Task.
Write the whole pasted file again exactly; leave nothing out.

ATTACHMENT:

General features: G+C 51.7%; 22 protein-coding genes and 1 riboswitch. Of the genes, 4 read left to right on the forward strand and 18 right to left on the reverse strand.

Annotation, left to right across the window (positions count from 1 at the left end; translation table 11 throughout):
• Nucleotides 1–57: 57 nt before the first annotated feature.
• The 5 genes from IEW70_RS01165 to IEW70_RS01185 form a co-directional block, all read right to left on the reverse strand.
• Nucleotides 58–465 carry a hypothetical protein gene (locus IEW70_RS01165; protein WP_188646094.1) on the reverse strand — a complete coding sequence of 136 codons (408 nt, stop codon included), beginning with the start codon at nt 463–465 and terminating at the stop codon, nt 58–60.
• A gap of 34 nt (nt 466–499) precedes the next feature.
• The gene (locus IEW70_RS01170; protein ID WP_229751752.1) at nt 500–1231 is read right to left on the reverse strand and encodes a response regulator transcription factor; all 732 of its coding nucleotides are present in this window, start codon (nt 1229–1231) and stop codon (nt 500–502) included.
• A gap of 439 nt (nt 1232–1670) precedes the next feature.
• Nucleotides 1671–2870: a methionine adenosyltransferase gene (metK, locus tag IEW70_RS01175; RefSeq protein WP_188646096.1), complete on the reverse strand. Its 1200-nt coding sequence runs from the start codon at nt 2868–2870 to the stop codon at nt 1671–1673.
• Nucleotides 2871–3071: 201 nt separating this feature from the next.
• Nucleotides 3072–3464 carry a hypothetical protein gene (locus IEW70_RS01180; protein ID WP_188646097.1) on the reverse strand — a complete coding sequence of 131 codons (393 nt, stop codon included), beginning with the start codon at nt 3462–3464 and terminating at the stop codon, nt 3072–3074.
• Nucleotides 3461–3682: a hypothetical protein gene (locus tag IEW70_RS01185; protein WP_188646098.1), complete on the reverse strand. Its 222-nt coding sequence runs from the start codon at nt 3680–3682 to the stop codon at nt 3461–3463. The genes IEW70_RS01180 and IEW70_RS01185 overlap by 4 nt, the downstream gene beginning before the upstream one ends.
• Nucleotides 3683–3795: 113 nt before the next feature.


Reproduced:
General features: G+C 51.7%; 22 protein-coding genes and 1 riboswitch. Of the genes, 4 read left to right on the forward strand and 18 right to left on the reverse strand.

Annotation, left to right across the window (positions count from 1 at the left end; translation table 11 throughout):
• Nucleotides 1–57: 57 nt before the first annotated feature.
• The 5 genes from IEW70_RS01165 to IEW70_RS01185 form a co-directional block, all read right to left on the reverse strand.
• Nucleotides 58–465 carry a hypothetical protein gene (locus IEW70_RS01165; protein WP_188646094.1) on the reverse strand — a complete coding sequence of 136 codons (408 nt, stop codon included), beginning with the start codon at nt 463–465 and terminating at the stop codon, nt 58–60.
• A gap of 34 nt (nt 466–499) precedes the next feature.
• The gene (locus IEW70_RS01170; protein ID WP_229751752.1) at nt 500–1231 is read right to left on the reverse strand and encodes a response regulator transcription factor; all 732 of its coding nucleotides are present in this window, start codon (nt 1229–1231) and stop codon (nt 500–502) included.
• A gap of 439 nt (nt 1232–1670) precedes the next feature.
• Nucleotides 1671–2870: a methionine adenosyltransferase gene (metK, locus tag IEW70_RS01175; RefSeq protein WP_188646096.1), complete on the reverse strand. Its 1200-nt coding sequence runs from the start codon at nt 2868–2870 to the stop codon at nt 1671–1673.
• Nucleotides 2871–3071: 201 nt separating this feature from the next.
• Nucleotides 3072–3464 carry a hypothetical protein gene (locus IEW70_RS01180; protein ID WP_188646097.1) on the reverse strand — a complete coding sequence of 131 codons (393 nt, stop codon included), beginning with the start codon at nt 3462–3464 and terminating at the stop codon, nt 3072–3074.
• Nucleotides 3461–3682: a hypothetical protein gene (locus tag IEW70_RS01185; protein WP_188646098.1), complete on the reverse strand. Its 222-nt coding sequence runs from the start codon at nt 3680–3682 to the stop codon at nt 3461–3463. The genes IEW70_RS01180 and IEW70_RS01185 overlap by 4 nt, the downstream gene beginning before the upstream one ends.
• Nucleotides 3683–3795: 113 nt before the next feature.